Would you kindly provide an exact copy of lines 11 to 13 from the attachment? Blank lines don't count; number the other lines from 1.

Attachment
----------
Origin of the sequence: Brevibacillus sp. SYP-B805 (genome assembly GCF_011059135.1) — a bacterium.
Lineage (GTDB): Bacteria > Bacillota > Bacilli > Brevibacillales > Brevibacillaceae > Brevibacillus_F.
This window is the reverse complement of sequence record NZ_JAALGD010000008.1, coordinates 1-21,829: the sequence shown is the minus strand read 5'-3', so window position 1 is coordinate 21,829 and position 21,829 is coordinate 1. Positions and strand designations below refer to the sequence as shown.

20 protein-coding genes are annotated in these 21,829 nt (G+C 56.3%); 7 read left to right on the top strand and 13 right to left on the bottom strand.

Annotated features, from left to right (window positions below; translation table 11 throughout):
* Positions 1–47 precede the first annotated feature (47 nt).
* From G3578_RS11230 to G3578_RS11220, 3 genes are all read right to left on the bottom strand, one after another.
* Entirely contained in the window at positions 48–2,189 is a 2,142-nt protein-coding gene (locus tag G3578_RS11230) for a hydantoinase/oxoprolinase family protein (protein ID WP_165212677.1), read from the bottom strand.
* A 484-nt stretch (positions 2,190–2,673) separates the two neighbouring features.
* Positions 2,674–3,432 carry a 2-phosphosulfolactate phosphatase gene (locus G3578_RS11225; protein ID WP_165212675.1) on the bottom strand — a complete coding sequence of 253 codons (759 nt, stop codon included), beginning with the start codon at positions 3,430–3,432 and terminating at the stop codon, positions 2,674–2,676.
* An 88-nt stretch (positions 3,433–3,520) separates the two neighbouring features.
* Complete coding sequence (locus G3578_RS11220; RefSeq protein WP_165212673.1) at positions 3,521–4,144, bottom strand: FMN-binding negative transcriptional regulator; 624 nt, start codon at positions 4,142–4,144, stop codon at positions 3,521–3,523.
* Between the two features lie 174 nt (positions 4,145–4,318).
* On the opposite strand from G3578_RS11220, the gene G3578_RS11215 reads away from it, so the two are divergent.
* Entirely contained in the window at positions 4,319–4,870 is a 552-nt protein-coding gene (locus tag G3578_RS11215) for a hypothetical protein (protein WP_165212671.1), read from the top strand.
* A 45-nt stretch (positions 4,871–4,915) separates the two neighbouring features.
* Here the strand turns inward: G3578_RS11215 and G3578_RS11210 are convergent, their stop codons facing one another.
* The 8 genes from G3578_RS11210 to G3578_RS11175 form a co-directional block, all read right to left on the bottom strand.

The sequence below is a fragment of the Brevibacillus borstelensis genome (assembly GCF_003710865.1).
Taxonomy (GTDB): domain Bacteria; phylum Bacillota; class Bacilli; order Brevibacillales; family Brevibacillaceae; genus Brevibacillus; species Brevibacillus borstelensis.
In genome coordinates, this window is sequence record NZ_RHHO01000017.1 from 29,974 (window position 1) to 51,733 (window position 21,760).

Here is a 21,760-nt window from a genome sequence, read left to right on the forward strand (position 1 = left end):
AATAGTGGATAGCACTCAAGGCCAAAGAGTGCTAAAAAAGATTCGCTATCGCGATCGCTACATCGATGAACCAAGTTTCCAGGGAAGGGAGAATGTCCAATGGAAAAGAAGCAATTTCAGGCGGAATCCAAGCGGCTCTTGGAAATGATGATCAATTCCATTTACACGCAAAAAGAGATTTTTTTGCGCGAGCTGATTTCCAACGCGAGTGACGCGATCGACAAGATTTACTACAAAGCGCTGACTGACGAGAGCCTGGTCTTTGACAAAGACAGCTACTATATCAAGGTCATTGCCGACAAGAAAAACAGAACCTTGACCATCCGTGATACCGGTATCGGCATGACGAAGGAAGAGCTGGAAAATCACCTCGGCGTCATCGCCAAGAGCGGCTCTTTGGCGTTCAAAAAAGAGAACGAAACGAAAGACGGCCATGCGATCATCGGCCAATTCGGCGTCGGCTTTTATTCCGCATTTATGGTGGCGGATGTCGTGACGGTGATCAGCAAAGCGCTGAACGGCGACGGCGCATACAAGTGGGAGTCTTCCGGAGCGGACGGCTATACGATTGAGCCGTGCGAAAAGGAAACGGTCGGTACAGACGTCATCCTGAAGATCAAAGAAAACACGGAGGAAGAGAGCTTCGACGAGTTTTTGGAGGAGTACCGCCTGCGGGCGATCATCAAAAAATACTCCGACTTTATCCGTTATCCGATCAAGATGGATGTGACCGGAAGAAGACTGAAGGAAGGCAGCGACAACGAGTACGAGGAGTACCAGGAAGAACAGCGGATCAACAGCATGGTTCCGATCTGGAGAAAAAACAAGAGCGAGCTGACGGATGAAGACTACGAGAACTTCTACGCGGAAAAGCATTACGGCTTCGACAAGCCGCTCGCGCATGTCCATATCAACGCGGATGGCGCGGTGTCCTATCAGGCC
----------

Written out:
* An 88-nt stretch (positions 3,433–3,520) separates the two neighbouring features.
* Complete coding sequence (locus G3578_RS11220; RefSeq protein WP_165212673.1) at positions 3,521–4,144, bottom strand: FMN-binding negative transcriptional regulator; 624 nt, start codon at positions 4,142–4,144, stop codon at positions 3,521–3,523.
* Between the two features lie 174 nt (positions 4,145–4,318).